Beginnings x 2

Beginnings x 2


On the first day of school, Mrs. Gallagher stood at the door of nursery school, greeting families, some new and others very familiar. She remembered us from our interview. “Sheila and Charlie, we’re so happy to have you.”

I smiled and Charlie said, “Remember the bunnies in that room you showed us?”

“I do, Charlie. You will see them again, later on.” Mrs. Gallagher pointed out Charlie’s classroom, and he eagerly walked down the wide hallway. Parents smiled. The children looked relaxed and happy to be there.

Charlie’s teachers, Susie and Barrett, welcomed Charlie and me generously. Their smiling faces were comforting. Holding his hands, they walked Charlie into the sunny classroom, and I followed. Susie showed me where to put Charlie’s extra clothes. Barrett pointed to some cool orange rubber fish in the water table, which Charlie loved immediately. It felt like a wonderful class.

I hugged Charlie goodbye and he easily let me go. “Goodbye Mommy.”

“Goodbye sweetheart. Thank you, Susie and Barrett.” I left with a great feeling. Glancing back, I saw Charlie talking to another boy as they swam their fish around the little pool.

Mrs. Gallagher was still at the door. “Sheila, I hope you are getting used to our town.”

“I am, thanks. Just a few thousand boxes to unpack…”

When I got into my car, Charlie’s tattered Pooh bear was on the car seat, and his favorite CD was softly playing. Suddenly I felt really sad. I drove through a beautiful park, seeing nothing. I put on the windshield wipers, not realizing it wasn’t raining. My tears were causing the blur.

We had recently moved out of New York City to a house with a yard and a garden.

Charlie had loved the summer, with painters and carpenters coming and going in our new house. He wanted to bring them water and cookies to help them work in the heat. In the kitchen, Charlie’s little blue and white cereal bowl and toy cars brought on a second surge of tears. When the phone rang, I knew I had to compose myself a bit. It was my husband, Will.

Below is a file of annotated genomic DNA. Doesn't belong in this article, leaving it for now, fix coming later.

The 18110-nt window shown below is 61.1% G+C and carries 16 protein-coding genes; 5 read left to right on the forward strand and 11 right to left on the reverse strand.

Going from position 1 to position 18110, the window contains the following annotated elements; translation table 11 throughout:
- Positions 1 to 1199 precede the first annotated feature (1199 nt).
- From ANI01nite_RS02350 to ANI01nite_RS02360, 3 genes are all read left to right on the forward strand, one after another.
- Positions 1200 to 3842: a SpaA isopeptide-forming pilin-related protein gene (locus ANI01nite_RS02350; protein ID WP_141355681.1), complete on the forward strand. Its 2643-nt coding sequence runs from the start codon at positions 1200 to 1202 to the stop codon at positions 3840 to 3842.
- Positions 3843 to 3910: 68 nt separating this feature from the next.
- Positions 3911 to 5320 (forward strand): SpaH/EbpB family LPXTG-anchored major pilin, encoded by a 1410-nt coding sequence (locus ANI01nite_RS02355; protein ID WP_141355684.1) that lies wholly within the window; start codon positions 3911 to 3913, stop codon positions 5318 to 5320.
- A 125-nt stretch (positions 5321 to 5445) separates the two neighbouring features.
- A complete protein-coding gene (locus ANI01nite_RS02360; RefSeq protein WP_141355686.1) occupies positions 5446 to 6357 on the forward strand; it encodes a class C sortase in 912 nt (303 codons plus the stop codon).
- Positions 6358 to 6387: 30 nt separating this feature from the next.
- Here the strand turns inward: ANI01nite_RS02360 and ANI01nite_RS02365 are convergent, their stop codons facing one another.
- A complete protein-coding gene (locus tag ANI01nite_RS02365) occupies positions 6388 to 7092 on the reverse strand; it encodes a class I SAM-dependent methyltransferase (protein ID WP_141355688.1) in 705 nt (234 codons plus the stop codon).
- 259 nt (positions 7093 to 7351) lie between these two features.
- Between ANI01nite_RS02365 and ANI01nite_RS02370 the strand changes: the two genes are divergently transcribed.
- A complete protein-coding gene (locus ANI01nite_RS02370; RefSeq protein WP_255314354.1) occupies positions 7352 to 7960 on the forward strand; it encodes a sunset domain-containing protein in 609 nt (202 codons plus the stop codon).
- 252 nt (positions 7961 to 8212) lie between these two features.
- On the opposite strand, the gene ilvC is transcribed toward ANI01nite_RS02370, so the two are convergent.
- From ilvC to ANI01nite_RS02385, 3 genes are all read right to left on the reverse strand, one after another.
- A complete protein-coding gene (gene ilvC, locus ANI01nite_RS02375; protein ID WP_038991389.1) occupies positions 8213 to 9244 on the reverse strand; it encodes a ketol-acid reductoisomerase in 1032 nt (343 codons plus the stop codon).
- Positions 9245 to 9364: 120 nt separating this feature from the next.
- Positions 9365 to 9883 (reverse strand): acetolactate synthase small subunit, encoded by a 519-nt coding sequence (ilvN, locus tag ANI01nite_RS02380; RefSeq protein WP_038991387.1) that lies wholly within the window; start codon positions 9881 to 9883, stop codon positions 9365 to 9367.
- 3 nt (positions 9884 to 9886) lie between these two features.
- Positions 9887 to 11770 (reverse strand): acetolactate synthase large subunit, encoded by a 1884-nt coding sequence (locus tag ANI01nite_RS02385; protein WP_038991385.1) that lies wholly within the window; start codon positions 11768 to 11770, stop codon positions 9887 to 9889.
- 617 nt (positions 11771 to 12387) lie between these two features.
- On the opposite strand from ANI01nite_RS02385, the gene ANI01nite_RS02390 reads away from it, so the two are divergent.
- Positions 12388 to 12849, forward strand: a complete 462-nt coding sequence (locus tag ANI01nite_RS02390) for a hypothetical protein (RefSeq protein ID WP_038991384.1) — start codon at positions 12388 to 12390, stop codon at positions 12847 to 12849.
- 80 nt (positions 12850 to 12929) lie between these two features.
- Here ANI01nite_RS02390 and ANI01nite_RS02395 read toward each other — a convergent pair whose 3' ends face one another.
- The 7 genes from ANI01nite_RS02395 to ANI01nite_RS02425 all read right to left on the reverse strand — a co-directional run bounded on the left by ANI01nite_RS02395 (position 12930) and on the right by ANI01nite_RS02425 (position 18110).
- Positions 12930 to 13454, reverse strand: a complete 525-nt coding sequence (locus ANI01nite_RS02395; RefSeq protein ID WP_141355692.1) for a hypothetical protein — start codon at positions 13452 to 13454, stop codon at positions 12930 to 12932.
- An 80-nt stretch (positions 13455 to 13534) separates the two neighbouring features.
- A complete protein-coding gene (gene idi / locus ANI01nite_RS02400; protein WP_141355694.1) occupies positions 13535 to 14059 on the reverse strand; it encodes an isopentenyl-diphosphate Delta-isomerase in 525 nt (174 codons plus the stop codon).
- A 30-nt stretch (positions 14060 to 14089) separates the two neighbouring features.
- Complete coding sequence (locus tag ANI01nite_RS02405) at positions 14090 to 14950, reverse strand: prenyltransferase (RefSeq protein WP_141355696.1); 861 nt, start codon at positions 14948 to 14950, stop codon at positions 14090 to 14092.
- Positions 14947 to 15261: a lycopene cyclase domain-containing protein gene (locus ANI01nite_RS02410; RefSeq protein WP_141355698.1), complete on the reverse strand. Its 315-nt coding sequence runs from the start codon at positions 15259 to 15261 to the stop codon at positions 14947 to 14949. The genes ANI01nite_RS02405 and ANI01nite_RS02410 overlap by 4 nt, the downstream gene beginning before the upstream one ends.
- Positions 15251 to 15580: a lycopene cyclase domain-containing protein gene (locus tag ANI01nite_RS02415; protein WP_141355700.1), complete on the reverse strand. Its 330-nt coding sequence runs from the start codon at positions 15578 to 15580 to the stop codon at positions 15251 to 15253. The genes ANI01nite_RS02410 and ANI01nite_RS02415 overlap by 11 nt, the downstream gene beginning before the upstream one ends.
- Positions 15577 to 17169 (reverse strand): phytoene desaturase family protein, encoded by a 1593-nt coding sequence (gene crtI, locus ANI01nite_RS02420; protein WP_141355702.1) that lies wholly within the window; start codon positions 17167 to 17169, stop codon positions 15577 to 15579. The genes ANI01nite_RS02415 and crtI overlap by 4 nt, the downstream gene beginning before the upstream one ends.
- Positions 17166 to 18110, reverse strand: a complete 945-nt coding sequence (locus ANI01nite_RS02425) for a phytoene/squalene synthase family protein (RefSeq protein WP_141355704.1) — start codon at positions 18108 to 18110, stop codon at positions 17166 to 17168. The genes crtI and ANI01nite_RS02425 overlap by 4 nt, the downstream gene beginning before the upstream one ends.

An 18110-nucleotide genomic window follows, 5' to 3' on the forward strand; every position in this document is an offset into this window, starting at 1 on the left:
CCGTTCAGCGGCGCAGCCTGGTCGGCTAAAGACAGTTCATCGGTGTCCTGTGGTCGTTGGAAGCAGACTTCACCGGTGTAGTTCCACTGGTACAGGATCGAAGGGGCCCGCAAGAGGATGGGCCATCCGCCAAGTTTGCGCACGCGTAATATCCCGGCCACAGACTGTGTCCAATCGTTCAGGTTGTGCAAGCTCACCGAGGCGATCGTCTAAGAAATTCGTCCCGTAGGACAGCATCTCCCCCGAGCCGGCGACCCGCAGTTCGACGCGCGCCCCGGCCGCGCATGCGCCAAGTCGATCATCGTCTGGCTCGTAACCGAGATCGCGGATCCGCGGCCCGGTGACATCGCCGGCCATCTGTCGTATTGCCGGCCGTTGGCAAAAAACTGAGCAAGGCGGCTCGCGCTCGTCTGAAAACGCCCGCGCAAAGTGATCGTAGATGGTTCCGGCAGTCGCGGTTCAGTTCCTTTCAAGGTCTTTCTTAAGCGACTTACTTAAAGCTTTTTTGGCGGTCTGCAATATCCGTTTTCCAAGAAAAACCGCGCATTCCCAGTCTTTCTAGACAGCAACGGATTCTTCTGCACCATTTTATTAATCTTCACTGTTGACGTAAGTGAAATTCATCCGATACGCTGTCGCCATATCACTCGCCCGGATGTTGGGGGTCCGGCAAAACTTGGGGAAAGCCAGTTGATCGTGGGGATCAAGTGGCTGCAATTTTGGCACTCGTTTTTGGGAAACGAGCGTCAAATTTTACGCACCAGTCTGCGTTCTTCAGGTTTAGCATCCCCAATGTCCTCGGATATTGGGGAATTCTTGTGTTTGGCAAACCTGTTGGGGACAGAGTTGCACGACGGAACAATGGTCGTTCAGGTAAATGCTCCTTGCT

“Hi darling. I just wanted to know how Charlie’s first morning went.”

“Will, Charlie was absolutely wonderful. His teachers seem lovely. His classroom is big and sunny and he already has a friend. But I’m just a mess. Will, what’s wrong with me? I’m blubbering nut.”

“Sheila, of course you’re sad. Charlie has been such a cozy companion to you all summer. We’re in a new town, and you don’t know people yet. Things will be happier for you soon. I can help with the boxes this weekend. Let’s go to the beach tonight for a while, what do you say? We can pick up those great sandwiches on the way.”

“I love you, Will. That sounds great. Thank you for calling.”

I felt suddenly a thousand times better. The kitchen was looking more like a place where cooking could happen. I felt sure I could tackle a few boxes before noon. I knew Charlie always loved to have a happy plan, something to look forward to. Will had just created one for both of us.

Knowing we would be going to the beach galvanized me. Dishes flew onto shelves. I filled the linen closet with sheets and towels. Walking into Charlie’s room, I felt hopeful about our new life, even as I missed him.

As I neatened his bed, I realized I had just enough time to pick a few flowers for his teachers before pick up.

Noon dismissal was wild. Cars were everywhere. I parked and spotted Charlie in his navy and white striped shirt in the sandbox. I walked to him past mothers who were smiling and hugging each other. Charlie looked up. “Hi Mommy! School is fun. I saw the bunnies. My teachers sing and they like me.”

I felt so lucky that Charlie hadn’t sensed my deep sadness in letting him go. More than anything, I was happy that Charlie hadn’t been upset for even a minute. Feeling close to Charlie would stay with me through the mornings while he was at school.

“Mommy, when I washed my hands for snack, I was thinking of a happy plan. Do you want to go to the beach when Daddy comes home? Remember those good sandwiches we got when Gaga visited?”

“How funny! Daddy called and suggested the same thing. Ready to go?”

Charlie stood and brushed off his shorts. “Yes! Let’s say goodbye to my teachers and my new friends.”

I took his hand and kissed it. “Let’s give your teachers these flowers.”

Written by: Anne Martine Cook, Managing Partner & Mom, with 40+ years experience teaching nursery school children.

We welcome your comments and questions.